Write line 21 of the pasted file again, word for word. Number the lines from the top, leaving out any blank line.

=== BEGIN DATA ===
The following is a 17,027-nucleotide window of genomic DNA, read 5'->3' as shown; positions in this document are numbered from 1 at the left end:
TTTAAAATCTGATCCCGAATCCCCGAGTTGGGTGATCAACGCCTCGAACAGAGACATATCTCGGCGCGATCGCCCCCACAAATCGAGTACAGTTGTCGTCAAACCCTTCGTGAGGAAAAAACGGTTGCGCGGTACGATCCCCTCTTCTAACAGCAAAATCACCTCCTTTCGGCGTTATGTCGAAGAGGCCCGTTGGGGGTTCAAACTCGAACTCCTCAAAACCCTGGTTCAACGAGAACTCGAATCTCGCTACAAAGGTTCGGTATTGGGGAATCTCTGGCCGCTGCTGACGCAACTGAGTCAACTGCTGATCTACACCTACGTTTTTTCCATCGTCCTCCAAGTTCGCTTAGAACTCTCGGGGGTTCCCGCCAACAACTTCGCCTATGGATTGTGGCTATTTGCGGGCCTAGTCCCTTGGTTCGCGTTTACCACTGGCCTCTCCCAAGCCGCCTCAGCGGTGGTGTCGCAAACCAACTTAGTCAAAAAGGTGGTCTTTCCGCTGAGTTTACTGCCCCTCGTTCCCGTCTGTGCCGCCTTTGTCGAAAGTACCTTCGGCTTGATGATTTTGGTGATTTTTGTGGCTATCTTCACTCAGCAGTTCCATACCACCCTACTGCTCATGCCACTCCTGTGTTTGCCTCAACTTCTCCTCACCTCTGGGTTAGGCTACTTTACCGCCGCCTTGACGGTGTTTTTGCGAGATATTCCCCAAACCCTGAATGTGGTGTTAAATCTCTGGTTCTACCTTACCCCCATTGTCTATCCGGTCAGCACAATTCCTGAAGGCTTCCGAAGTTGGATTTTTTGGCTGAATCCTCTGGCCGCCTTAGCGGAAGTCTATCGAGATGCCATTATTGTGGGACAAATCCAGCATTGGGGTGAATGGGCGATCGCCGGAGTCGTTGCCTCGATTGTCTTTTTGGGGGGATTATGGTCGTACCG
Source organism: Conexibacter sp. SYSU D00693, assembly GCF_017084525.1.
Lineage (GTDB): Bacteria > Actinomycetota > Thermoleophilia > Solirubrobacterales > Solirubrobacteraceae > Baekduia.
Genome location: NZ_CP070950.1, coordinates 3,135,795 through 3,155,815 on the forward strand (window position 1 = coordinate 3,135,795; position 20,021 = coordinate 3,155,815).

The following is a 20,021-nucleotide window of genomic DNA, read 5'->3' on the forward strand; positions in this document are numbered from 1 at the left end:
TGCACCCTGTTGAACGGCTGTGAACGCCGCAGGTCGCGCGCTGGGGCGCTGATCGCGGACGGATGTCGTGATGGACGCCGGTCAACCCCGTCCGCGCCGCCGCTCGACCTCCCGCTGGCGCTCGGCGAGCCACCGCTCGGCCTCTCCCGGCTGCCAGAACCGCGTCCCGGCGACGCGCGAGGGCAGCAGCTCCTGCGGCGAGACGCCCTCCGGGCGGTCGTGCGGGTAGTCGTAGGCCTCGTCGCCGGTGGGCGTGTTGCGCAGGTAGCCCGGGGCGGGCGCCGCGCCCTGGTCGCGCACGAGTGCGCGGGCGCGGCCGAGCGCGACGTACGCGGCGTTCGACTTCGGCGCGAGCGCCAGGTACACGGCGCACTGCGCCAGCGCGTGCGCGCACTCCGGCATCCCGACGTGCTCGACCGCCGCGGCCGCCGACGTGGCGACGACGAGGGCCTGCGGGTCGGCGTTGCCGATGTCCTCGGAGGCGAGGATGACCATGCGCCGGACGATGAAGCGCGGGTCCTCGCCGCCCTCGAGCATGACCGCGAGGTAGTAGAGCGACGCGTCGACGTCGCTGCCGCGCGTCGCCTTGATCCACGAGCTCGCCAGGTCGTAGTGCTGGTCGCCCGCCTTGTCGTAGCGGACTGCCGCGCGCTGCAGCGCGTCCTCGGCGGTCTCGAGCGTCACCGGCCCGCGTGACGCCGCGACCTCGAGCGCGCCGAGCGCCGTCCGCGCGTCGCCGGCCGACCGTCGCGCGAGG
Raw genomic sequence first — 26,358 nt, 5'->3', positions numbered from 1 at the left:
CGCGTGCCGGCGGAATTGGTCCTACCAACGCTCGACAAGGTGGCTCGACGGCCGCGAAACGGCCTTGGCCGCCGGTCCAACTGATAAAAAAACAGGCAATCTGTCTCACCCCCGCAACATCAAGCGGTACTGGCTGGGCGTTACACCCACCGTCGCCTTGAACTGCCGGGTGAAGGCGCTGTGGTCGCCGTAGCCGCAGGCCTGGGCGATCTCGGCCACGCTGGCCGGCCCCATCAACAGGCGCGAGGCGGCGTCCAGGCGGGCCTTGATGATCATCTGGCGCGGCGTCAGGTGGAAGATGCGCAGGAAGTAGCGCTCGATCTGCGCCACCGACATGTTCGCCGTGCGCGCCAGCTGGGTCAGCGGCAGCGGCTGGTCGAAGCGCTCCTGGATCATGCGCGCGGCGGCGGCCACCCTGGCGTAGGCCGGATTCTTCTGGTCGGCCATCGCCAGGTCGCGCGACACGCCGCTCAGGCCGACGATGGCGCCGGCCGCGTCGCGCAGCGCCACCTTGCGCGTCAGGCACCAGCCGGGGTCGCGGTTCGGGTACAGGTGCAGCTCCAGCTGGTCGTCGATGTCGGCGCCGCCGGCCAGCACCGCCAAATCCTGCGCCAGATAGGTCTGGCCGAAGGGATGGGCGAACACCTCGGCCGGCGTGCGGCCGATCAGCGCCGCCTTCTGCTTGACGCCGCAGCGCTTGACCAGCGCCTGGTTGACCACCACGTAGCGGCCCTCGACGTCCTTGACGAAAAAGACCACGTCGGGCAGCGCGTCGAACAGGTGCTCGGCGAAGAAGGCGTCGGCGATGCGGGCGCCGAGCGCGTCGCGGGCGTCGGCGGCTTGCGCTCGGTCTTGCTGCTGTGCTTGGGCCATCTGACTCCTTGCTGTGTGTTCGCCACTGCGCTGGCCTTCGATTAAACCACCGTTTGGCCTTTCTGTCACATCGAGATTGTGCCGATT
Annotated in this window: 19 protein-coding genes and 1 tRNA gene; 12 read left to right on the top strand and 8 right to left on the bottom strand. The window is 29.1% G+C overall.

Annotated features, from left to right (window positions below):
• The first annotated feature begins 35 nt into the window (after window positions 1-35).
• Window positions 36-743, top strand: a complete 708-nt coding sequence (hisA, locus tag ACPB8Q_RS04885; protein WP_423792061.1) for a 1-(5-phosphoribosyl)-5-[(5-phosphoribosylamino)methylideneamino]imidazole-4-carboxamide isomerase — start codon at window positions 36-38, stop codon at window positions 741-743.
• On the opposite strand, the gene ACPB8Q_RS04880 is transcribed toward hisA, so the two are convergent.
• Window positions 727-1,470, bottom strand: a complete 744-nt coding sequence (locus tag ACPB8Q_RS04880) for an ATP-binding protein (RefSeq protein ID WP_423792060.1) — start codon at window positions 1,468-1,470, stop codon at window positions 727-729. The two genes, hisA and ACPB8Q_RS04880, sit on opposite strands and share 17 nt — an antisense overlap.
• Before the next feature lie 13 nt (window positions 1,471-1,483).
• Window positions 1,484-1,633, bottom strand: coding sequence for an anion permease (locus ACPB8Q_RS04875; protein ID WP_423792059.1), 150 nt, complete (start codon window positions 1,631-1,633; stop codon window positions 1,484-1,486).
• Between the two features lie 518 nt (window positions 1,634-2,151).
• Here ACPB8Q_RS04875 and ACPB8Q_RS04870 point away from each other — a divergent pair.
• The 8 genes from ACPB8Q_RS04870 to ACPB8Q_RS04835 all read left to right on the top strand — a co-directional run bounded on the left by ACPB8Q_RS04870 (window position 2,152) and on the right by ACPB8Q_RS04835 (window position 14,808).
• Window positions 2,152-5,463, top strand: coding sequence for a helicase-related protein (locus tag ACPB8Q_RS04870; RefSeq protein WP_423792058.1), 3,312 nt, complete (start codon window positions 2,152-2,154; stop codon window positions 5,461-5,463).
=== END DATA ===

• Window positions 2,152-5,463, top strand: coding sequence for a helicase-related protein (locus tag ACPB8Q_RS04870; RefSeq protein WP_423792058.1), 3,312 nt, complete (start codon window positions 2,152-2,154; stop codon window positions 5,461-5,463).